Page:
• Encourage contributions from all farmers, especially the women

  • Guide the meeting towards its goals

  • Manage the pace of the meeting to maintain farmers’ interest

  • Assign a recorder and facilitator in the meeting

  • If possible, provide light snacks during the meeting

  • Summarize the results of the discussion


-->And remember to use the open-ended and probing questions






Type of Questions


Leading – normally imply the kind of response expected


Direct – aimed at obtaining specific information


Open (divergent) – give the interviewee free rein of expression by not explicitly directing his/her response













Open ended questions (examples)


  • Can you tell me more about this?

  • What would be an example of that?

  • What are some reasons for that?

  • Could you help me understand this better?

  • How you any other ideas about this?

  • How do you feel about that?

  • How do you think other farmers would feel about this?

  • How would you describe this?

  • What are the positive and negative traits of this variety?


Probing = a technique that


  • Combines good listening with asking questions which direct the flow of the interviewee’s spontaneous comments unobtrusively

  • Checks understanding of the interviewee’s point of view

  • Checks consistency of interviewee’s answers


By: Mirror technique (restating), Asking questions to confirm, Repeating a comment made earlier, Asking for clarification, Paraphrasing, Admitting uncertainty,...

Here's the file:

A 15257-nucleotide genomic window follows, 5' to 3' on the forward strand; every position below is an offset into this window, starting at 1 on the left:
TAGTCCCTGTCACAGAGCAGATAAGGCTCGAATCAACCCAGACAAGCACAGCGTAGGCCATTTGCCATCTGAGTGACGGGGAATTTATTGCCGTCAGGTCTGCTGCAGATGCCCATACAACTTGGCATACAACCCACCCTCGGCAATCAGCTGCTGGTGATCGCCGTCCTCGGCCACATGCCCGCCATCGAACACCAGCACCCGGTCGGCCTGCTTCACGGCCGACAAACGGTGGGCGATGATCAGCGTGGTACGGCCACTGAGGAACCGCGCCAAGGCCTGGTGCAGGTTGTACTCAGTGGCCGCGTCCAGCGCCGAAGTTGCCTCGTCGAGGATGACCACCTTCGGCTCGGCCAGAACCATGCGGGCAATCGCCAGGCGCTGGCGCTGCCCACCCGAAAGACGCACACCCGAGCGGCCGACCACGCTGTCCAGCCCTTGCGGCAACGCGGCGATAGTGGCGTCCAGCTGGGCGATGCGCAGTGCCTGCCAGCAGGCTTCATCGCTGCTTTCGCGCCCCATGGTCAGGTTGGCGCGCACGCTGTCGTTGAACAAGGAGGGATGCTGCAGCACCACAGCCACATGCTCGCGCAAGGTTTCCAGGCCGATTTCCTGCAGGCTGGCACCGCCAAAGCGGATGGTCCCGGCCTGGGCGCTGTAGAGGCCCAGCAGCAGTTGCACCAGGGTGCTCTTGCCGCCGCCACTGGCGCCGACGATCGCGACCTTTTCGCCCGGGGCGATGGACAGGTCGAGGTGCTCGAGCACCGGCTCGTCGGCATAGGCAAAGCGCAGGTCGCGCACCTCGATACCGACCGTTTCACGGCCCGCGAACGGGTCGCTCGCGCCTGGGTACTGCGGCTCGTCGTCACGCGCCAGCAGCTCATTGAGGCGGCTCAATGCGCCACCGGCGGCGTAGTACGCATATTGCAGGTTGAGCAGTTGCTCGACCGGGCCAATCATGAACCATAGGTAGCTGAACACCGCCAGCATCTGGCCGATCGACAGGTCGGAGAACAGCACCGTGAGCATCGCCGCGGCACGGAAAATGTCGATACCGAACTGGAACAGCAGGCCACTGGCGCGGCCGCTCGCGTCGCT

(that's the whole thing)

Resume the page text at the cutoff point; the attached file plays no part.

Probing gives you more information than what was first offered


For example, the following was asked:

Why do you prefer this variety?

What do you like/dislike in this variety?





The answer you get...

How you probe for more information...

It has high/low/average yield

How high is high/low/average compared to preferred local variety?

It has high market demand

Why high market demand?

What qualities do consumers look for?

Farm laborers prefer it

Why do farm laborers like it?

We are happy with the duration

Why are you happy with the duration? What is maturity period?

Why do you like early varieties?

It is easier to grow


How can you tell it is easier to grow?

It fits our cropping system

How does it fit in your cropping system? What crops do you grow or want to grow before and after rice?




Let's conclude


The benefits from farmer participation are:

  • Adaptation of varieties on farmers field

  • Suitability of varieties to farmers condition and needs

  • Inclusion of farmer’s own innovation and local knowledge


Farmer  participation in breeding can improve the selection of suitable varieties for complex rainfed environments because

  • farmers’ are given the opportunity to screen new varieties on their specific environment rather in controlled experiment stations;

  • farmers’ selection criteria for rice varieties are better understood  by breeders


Meeting farmer needs may be better tackled by creating different varieties rather than trying to produce multi-purpose varieties  


Next lesson


This concludes this course. Please have a look at the contributors of the course and send feedback to if you have ideas to edit or improve this course.